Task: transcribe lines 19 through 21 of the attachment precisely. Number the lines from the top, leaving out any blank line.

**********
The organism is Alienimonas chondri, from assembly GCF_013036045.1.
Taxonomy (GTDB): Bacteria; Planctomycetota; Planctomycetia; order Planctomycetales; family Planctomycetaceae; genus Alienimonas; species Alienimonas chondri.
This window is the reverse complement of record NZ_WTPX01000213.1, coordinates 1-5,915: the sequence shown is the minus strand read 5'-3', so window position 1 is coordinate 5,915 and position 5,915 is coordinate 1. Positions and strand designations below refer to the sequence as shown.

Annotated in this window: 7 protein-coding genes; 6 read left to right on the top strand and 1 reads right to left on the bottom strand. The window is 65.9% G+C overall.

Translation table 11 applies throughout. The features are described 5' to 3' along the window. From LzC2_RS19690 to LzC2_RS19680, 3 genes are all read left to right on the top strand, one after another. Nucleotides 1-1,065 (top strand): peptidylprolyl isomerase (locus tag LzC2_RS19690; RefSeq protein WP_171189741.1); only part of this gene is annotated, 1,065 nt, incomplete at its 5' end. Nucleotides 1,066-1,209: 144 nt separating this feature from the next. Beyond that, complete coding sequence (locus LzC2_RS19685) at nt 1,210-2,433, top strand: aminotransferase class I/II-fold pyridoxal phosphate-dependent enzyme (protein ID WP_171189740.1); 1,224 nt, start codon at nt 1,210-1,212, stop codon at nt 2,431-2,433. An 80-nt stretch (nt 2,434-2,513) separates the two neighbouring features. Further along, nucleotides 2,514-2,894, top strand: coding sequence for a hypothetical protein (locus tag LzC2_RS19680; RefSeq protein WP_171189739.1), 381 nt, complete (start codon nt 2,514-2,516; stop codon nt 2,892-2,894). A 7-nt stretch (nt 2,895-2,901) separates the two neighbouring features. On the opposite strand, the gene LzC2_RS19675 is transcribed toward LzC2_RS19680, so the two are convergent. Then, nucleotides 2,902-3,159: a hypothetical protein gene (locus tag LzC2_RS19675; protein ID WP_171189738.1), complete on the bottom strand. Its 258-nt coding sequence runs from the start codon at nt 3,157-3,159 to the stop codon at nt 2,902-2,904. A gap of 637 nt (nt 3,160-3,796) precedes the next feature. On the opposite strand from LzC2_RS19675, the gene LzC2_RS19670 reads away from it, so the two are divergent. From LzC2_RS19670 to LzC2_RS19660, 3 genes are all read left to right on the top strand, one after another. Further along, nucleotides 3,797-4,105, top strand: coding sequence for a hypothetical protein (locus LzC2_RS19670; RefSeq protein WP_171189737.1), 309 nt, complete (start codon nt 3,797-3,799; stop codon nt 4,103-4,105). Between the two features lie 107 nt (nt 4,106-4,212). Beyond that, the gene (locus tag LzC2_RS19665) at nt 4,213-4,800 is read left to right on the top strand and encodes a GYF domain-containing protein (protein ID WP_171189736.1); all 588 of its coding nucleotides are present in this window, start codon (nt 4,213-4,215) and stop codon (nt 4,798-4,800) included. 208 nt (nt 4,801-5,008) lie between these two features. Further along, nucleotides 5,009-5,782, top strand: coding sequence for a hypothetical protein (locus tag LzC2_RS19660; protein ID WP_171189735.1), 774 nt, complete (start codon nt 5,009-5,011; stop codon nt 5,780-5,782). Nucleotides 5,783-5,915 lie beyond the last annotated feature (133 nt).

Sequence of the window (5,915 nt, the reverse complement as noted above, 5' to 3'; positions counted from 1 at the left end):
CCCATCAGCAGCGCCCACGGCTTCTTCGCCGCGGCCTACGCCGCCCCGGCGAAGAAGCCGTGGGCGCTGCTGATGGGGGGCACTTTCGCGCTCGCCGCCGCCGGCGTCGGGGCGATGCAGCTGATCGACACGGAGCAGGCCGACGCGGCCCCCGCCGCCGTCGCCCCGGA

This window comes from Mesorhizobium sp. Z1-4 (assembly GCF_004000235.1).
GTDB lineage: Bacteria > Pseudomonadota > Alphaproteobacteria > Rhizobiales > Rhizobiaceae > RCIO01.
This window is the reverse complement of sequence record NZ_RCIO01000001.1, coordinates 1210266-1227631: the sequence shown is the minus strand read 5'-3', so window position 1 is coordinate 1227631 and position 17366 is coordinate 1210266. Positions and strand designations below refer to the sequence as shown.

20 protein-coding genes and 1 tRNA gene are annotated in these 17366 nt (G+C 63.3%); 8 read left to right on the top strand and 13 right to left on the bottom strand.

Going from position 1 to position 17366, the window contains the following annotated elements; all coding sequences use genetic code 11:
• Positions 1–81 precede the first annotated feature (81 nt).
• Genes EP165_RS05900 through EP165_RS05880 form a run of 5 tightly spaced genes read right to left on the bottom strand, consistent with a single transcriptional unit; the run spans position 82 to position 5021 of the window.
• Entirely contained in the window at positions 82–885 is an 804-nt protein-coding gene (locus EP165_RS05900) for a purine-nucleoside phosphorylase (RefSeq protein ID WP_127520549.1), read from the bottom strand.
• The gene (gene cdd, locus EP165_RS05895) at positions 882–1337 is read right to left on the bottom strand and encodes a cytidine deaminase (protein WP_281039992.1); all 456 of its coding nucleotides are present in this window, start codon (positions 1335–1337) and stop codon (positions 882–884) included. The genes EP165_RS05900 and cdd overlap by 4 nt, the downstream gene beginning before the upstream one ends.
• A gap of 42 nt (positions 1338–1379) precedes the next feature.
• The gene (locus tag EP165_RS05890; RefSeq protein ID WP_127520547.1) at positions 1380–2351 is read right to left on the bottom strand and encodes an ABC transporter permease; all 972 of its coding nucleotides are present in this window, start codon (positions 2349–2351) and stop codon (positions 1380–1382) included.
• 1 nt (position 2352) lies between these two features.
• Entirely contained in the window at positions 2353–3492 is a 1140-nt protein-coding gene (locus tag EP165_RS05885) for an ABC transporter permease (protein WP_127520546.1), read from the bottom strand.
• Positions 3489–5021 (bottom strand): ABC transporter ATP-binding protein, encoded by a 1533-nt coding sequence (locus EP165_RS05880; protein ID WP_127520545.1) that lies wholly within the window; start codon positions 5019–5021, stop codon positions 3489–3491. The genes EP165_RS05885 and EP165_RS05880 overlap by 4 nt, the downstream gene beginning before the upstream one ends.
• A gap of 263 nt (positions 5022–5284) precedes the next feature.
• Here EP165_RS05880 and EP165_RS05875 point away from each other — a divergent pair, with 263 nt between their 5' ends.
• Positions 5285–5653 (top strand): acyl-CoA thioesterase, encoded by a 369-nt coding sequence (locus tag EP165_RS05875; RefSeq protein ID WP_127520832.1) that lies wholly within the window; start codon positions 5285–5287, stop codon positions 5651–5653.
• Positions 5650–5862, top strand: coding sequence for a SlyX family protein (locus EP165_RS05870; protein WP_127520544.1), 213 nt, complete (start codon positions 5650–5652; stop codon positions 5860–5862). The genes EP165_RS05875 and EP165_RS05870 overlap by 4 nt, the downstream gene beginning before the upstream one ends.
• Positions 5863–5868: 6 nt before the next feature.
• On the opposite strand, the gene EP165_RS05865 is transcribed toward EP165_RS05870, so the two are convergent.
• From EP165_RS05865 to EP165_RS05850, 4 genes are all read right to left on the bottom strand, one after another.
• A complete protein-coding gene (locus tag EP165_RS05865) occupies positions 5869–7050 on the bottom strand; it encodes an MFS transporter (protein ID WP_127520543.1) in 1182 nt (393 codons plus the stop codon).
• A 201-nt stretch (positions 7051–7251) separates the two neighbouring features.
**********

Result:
• 1 nt (position 2352) lies between these two features.
• Entirely contained in the window at positions 2353–3492 is a 1140-nt protein-coding gene (locus tag EP165_RS05885) for an ABC transporter permease (protein WP_127520546.1), read from the bottom strand.
• Positions 3489–5021 (bottom strand): ABC transporter ATP-binding protein, encoded by a 1533-nt coding sequence (locus EP165_RS05880; protein ID WP_127520545.1) that lies wholly within the window; start codon positions 5019–5021, stop codon positions 3489–3491. The genes EP165_RS05885 and EP165_RS05880 overlap by 4 nt, the downstream gene beginning before the upstream one ends.